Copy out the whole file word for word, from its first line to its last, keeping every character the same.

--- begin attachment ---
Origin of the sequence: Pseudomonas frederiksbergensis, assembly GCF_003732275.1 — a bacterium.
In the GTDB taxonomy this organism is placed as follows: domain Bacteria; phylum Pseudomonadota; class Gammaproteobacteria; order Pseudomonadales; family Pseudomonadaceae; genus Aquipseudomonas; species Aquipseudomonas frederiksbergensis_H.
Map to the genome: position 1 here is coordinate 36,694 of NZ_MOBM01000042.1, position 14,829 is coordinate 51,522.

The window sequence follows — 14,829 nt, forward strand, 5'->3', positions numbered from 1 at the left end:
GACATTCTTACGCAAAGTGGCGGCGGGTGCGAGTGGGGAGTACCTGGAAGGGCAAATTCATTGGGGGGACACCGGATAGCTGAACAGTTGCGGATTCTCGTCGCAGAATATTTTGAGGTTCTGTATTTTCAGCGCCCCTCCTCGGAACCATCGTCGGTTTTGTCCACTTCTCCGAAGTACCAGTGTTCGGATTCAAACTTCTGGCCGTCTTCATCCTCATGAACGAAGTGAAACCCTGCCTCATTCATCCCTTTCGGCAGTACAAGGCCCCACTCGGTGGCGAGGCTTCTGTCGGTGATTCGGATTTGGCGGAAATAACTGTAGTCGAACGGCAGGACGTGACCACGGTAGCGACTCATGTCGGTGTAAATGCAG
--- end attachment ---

Origin of the sequence: Pseudomonas frederiksbergensis, assembly GCF_003732275.1 — a bacterium.
In the GTDB taxonomy this organism is placed as follows: domain Bacteria; phylum Pseudomonadota; class Gammaproteobacteria; order Pseudomonadales; family Pseudomonadaceae; genus Aquipseudomonas; species Aquipseudomonas frederiksbergensis_H.
Map to the genome: position 1 here is coordinate 36,694 of NZ_MOBM01000042.1, position 14,829 is coordinate 51,522.

The window sequence follows — 14,829 nt, forward strand, 5'->3', positions numbered from 1 at the left end:
GACATTCTTACGCAAAGTGGCGGCGGGTGCGAGTGGGGAGTACCTGGAAGGGCAAATTCATTGGGGGGACACCGGATAGCTGAACAGTTGCGGATTCTCGTCGCAGAATATTTTGAGGTTCTGTATTTTCAGCGCCCCTCCTCGGAACCATCGTCGGTTTTGTCCACTTCTCCGAAGTACCAGTGTTCGGATTCAAACTTCTGGCCGTCTTCATCCTCATGAACGAAGTGAAACCCTGCCTCATTCATCCCTTTCGGCAGTACAAGGCCCCACTCGGTGGCGAGGCTTCTGTCGGTGATTCGGATTTGGCGGAAATAACTGTAGTCGAACGGCAGGACGTGACCACGGTAGCGACTCATGTCGGTGTAAATGCAG